Unfortunately, Yauch, 47, wasn't able to win his three-year battle and died on Friday after several years spent out of the spotlight as he struggled to regain his health. Spokespeople for Yauch have not revealed what the cause of death was, but according to Dr. Spiro Manolidis, a head and neck cancer specialist in the Department of Otolaryngology at Beth Israel Medical Center in Manhattan, it is not unusual for this type of cancer to turn deadly.
Friends And Family Mourn Adam Yauch's Death
"This is a very tricky cancer," said Manolidis, who did not treat Yauch, but whose sub-specialty is skull-based surgeries dealing with recurrences of this type of cancer. "It strikes at random and there are no known risk factors. Unlike other cancers, if you look at the statistical curve, these type tend to occur very far out, the patients do well for [several] years and then there is a recurrence. It has a tendency to come back." At the time of his diagnosis, Yauch said the cancer was localized and hadn't affected his voice. According to the American Cancer Society, the type of salivary cancer Yauch suffered from was very rare, with just two adults in 100,000 diagnosed with it every year. Most are 55 or older and doctors aren't sure what causes it, though traditional factors such as smoking and alcohol consumption are not thought to raise the risk.
The parotid gland is just in front of the ears and surgery to remove the cancerous cells is tricky because the facial nerve goes through the parotid, according to the Cancer Society. While surgery and radiation treatments are most often used, targeted drugs have not yet been developed for this rare disease.
Manolidis said tumors in the parotid tend to crawl long on nerves and travel within the body, which makes them hard to treat surgically or with radiation. "As a general rule, no chemotherapy has proven to work effectively on these tumors," he said. "The other tendency is for them to lie quiet and you assume the patient is cured and many years later they reappear as distant metastasis, with the lungs and bones being the favored locations."
It's unknown if Yauch had a recurrence of the same cancer and if he continued to pursue surgery as a treatment. Manolidis said that this type of cancer can be treated with aggressive surgery if it comes back in a localized fashion. "Once you have a situation like that and you [don't use traditional methods to treat it], something potentially curable becomes rapidly incurable," he said.
In July 2009, Yauch announced in a video posted to BeastieBoys.com that he'd been diagnosed with cancer. "The reason we're here talking is because I have some pretty heavy news to say," Yauch said in the video. "About two months ago, I started feeling this little lump in my throat, like what you would feel if you have swollen glands or something like that, and so I didn't really think it was anything. ... They did tests, and I actually have a form of cancer in the gland that's over here, in the parotid gland, and it's also in the lymph node right in that area."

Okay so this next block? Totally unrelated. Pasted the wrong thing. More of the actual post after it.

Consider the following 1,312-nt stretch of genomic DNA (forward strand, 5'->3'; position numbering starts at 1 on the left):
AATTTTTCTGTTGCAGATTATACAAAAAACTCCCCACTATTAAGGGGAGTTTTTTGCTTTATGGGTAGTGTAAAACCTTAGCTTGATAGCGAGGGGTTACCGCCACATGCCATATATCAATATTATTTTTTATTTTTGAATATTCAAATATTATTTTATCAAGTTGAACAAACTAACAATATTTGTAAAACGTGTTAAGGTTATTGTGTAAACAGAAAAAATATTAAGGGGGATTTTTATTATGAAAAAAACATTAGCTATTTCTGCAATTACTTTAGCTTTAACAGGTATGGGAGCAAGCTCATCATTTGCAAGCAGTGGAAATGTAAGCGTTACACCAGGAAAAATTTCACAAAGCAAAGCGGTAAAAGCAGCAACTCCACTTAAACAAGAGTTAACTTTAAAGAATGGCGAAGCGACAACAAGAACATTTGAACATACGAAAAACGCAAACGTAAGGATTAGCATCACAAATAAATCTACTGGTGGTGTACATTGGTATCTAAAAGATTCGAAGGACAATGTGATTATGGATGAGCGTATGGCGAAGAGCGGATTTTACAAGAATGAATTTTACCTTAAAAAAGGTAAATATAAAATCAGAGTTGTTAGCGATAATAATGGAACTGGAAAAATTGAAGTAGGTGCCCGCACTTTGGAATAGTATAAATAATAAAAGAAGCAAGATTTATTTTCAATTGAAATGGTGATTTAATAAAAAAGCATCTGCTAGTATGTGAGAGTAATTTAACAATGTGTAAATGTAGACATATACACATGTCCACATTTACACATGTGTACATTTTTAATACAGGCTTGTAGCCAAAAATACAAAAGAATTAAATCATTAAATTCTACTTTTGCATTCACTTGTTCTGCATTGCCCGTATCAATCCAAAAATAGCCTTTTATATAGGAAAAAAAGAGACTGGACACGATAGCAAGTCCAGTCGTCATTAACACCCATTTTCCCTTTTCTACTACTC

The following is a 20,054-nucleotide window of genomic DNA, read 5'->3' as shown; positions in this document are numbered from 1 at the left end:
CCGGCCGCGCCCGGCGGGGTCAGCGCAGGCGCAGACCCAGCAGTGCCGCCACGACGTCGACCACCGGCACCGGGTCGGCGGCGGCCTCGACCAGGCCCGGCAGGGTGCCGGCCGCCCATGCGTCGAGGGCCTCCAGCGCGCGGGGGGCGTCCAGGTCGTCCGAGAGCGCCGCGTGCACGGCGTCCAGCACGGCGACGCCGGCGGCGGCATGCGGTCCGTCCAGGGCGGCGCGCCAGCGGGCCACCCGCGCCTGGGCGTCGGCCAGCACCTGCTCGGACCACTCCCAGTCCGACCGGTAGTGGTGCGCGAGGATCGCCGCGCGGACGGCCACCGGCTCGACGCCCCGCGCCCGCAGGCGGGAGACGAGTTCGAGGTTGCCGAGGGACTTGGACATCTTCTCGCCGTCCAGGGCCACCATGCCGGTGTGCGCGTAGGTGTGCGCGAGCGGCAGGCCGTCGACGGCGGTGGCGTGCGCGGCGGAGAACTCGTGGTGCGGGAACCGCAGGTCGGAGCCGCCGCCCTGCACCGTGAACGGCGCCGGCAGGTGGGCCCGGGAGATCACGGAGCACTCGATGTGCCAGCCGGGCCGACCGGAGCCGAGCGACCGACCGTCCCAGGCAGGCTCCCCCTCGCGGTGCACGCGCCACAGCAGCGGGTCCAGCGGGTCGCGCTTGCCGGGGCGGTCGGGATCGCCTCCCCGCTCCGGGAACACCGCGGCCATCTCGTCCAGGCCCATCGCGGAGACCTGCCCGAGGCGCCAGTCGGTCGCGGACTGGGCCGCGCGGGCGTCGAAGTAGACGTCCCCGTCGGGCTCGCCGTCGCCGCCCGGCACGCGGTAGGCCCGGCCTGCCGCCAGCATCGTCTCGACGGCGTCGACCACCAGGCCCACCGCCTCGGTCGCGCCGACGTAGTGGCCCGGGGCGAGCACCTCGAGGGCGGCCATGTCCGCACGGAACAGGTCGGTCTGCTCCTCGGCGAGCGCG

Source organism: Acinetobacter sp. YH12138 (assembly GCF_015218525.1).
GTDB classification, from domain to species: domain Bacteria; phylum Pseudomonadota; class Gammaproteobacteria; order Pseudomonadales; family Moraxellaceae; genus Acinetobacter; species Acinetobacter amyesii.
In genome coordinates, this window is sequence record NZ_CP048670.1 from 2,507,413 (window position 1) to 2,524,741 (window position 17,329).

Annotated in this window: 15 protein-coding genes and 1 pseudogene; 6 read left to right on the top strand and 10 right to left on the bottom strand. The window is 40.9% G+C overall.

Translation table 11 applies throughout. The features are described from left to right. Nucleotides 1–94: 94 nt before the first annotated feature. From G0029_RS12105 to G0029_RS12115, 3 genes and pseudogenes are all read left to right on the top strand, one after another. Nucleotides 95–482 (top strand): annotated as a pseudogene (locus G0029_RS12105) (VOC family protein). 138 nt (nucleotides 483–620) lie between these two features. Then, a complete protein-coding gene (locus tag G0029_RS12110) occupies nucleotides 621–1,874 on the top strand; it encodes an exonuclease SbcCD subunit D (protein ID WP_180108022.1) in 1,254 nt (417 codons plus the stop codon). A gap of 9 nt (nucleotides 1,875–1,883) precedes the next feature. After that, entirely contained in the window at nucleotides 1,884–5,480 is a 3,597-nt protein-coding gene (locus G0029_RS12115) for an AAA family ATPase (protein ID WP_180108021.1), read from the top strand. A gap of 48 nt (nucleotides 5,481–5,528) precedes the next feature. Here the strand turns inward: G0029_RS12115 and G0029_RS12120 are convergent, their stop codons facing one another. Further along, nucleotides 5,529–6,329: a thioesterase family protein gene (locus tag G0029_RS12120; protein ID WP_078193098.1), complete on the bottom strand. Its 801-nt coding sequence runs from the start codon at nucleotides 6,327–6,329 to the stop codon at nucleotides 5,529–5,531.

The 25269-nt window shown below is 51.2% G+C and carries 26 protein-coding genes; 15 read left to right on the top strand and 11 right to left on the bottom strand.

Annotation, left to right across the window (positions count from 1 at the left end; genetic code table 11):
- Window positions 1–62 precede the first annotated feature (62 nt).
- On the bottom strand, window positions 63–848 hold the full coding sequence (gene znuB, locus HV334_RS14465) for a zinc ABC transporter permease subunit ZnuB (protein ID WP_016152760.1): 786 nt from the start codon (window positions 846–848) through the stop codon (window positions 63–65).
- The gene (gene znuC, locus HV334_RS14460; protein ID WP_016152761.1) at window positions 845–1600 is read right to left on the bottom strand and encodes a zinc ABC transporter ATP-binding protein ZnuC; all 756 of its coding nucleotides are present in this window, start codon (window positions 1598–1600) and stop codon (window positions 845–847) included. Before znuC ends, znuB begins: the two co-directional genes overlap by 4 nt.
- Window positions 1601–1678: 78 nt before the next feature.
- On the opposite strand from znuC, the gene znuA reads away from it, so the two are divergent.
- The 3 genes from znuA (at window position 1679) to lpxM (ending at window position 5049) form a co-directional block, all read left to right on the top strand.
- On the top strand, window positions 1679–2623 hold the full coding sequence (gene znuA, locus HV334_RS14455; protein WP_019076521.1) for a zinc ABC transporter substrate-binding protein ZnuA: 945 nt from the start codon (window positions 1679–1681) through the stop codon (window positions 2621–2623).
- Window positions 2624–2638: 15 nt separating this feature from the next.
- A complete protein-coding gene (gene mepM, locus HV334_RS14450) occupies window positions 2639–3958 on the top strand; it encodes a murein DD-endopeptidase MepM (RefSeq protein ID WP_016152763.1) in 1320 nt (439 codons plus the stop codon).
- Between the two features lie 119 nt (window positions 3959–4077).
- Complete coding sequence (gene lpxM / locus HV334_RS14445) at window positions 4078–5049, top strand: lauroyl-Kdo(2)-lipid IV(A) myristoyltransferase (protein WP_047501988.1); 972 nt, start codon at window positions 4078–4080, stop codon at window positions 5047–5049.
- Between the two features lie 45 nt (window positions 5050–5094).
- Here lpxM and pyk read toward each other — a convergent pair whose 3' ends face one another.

He said then that the cancer had not spread to other areas, which was good news since the survival rate depends on whether the disease has migrated elsewhere. The cancer can spread to the lungs and other organs if surgeons are not able to completely remove it from the gland. According to the American Cancer Society, if it does not spread, the five-year estimated rate of survival is 91 percent, though if it has spread far from the glands and is a "Stage 4" case, the survival rate drops to 39 percent.
Yauch had surgery to remove the tumor and began radiation treatments, which forced the Beastie Boys to cancel their summer touring plans, including headlining gigs at the All Points West Festival and Lollapalooza, in addition to delaying the release of their album Hot Sauce Committee: Part One. The album was finally released in May 2011 under the title Hot Sauce Committee Part Two with a slightly altered track list.
He followed with another note to fans in August of that year, telling fans that he was "rapidly recovering" from the surgery and that while his nick and jaw were still stiff, "things are moving along." By October, he told fans he'd traveled to Dharmsala, India, where he consulted with some Tibetan doctors and attended a seminar by Tibetan spiritual leader the Dalai Lama. "I'm feeling healthy, strong and hopeful that I've beaten this thing," he wrote. "But of course time will tell."
He made a rare public appearance at the Independent Spirit Awards in March 2010 and said that things were "touch-and-go" for a period, but that he was getting his energy back and eager to get back to work. Though he directed the short film for "Fight For Your Right Revisited" and made a brief appearance in it, it marked one of the last times he would be seen in public. He was not present last month when the B-Boys were inducted into the Rock and Roll Hall of Fame, though Ad-Rock read a heartfelt note from MCA giving thanks for the honor.
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